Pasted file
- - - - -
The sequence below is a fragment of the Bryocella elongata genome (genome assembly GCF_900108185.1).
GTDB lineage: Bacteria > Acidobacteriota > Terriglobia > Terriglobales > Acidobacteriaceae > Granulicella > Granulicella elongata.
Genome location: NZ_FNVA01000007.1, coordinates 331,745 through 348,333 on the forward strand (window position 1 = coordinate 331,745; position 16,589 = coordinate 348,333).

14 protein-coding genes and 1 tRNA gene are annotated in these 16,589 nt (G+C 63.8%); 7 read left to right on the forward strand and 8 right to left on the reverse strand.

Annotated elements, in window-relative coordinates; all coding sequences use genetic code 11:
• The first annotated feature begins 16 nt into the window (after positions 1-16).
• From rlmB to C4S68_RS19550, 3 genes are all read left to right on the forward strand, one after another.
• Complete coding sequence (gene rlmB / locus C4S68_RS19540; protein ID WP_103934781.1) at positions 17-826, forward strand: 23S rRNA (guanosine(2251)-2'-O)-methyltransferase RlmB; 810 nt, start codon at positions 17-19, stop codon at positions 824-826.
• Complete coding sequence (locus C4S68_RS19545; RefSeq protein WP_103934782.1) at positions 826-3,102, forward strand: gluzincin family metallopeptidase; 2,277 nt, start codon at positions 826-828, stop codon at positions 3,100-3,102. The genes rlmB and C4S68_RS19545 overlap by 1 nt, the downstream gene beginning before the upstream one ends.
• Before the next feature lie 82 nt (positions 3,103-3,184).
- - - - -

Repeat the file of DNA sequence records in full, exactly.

The sequence below is a fragment of the Bryocella elongata genome (genome assembly GCF_900108185.1).
GTDB lineage: Bacteria > Acidobacteriota > Terriglobia > Terriglobales > Acidobacteriaceae > Granulicella > Granulicella elongata.
Genome location: NZ_FNVA01000007.1, coordinates 331,745 through 348,333 on the forward strand (window position 1 = coordinate 331,745; position 16,589 = coordinate 348,333).

14 protein-coding genes and 1 tRNA gene are annotated in these 16,589 nt (G+C 63.8%); 7 read left to right on the forward strand and 8 right to left on the reverse strand.

Annotated elements, in window-relative coordinates; all coding sequences use genetic code 11:
• The first annotated feature begins 16 nt into the window (after positions 1-16).
• From rlmB to C4S68_RS19550, 3 genes are all read left to right on the forward strand, one after another.
• Complete coding sequence (gene rlmB / locus C4S68_RS19540; protein ID WP_103934781.1) at positions 17-826, forward strand: 23S rRNA (guanosine(2251)-2'-O)-methyltransferase RlmB; 810 nt, start codon at positions 17-19, stop codon at positions 824-826.
• Complete coding sequence (locus C4S68_RS19545; RefSeq protein WP_103934782.1) at positions 826-3,102, forward strand: gluzincin family metallopeptidase; 2,277 nt, start codon at positions 826-828, stop codon at positions 3,100-3,102. The genes rlmB and C4S68_RS19545 overlap by 1 nt, the downstream gene beginning before the upstream one ends.
• Before the next feature lie 82 nt (positions 3,103-3,184).